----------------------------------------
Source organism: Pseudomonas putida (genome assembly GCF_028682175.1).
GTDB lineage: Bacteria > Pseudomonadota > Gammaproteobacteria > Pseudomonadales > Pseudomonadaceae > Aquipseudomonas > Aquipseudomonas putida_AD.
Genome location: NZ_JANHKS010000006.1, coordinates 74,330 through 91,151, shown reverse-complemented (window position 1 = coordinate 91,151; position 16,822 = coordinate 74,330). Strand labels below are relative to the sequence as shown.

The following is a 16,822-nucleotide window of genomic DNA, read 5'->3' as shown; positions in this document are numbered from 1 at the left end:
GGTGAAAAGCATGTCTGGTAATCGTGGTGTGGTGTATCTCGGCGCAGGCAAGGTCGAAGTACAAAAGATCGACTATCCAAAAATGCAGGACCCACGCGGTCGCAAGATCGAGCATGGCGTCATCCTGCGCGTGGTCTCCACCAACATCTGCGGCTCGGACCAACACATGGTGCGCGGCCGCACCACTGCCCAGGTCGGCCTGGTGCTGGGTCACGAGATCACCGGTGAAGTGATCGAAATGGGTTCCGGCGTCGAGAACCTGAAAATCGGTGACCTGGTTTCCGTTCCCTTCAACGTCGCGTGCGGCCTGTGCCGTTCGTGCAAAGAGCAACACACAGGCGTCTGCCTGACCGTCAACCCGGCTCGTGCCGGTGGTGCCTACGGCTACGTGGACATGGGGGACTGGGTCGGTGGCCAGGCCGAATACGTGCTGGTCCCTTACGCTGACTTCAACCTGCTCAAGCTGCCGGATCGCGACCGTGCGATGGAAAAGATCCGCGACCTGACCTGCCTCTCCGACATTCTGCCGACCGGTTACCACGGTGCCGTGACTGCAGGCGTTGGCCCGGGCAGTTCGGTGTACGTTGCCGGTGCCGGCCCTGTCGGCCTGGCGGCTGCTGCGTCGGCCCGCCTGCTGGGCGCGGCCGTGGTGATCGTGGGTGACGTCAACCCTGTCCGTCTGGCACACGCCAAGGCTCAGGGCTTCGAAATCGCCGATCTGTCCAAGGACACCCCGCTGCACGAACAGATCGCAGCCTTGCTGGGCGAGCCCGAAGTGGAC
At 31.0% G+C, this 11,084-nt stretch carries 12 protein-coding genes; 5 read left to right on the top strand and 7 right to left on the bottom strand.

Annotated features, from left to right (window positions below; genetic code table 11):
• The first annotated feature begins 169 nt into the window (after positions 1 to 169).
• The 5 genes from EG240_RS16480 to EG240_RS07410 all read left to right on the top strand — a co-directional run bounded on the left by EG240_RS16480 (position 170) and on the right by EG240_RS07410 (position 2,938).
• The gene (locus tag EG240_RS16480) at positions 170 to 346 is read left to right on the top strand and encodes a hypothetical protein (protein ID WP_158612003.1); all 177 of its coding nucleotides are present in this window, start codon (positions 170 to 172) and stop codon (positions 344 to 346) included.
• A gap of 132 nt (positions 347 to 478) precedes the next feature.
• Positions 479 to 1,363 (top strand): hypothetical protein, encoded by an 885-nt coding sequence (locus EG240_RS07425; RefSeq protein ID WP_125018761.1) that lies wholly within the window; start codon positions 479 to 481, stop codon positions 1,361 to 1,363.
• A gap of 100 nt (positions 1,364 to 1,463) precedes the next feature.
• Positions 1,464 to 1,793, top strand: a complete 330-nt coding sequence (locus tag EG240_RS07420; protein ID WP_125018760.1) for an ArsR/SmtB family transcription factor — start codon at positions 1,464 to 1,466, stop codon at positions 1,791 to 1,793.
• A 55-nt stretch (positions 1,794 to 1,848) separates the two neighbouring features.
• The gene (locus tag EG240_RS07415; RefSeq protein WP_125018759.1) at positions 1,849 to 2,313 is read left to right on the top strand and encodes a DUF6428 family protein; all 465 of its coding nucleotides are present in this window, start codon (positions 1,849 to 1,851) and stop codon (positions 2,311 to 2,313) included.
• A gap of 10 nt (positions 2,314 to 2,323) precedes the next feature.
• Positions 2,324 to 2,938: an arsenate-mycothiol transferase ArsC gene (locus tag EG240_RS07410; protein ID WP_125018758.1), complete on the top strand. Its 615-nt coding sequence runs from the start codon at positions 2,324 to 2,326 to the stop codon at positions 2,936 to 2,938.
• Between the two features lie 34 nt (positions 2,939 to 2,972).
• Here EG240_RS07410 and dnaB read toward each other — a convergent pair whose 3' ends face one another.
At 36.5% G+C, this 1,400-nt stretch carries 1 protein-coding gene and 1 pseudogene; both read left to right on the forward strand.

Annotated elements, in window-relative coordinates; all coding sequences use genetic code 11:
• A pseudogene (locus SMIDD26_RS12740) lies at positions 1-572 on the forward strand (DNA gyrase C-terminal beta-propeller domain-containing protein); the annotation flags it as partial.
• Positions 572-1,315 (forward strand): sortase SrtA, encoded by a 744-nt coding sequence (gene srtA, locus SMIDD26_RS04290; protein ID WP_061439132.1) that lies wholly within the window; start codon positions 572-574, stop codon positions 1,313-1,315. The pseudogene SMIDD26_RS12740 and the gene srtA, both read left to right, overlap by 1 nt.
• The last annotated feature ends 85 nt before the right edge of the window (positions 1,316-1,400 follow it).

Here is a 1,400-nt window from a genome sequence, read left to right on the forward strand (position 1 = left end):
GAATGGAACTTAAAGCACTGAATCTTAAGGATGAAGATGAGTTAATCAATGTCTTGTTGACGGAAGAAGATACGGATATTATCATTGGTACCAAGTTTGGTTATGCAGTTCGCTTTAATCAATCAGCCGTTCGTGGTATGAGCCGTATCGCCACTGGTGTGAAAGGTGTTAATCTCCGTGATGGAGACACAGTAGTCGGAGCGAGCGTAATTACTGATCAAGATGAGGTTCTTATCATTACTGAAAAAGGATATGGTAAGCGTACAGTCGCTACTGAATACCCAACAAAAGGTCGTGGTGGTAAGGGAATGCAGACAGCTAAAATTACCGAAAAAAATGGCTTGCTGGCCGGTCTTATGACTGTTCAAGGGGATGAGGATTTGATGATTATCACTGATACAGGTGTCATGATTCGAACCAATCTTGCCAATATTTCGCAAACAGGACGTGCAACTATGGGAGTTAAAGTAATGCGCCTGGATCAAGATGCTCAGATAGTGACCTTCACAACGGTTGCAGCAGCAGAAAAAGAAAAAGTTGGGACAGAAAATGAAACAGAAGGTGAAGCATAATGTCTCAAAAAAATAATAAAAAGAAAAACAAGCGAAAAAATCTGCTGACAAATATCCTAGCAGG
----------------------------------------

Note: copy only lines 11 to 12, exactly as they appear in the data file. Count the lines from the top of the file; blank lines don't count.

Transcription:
• A gap of 132 nt (positions 347 to 478) precedes the next feature.
• Positions 479 to 1,363 (top strand): hypothetical protein, encoded by an 885-nt coding sequence (locus EG240_RS07425; RefSeq protein ID WP_125018761.1) that lies wholly within the window; start codon positions 479 to 481, stop codon positions 1,361 to 1,363.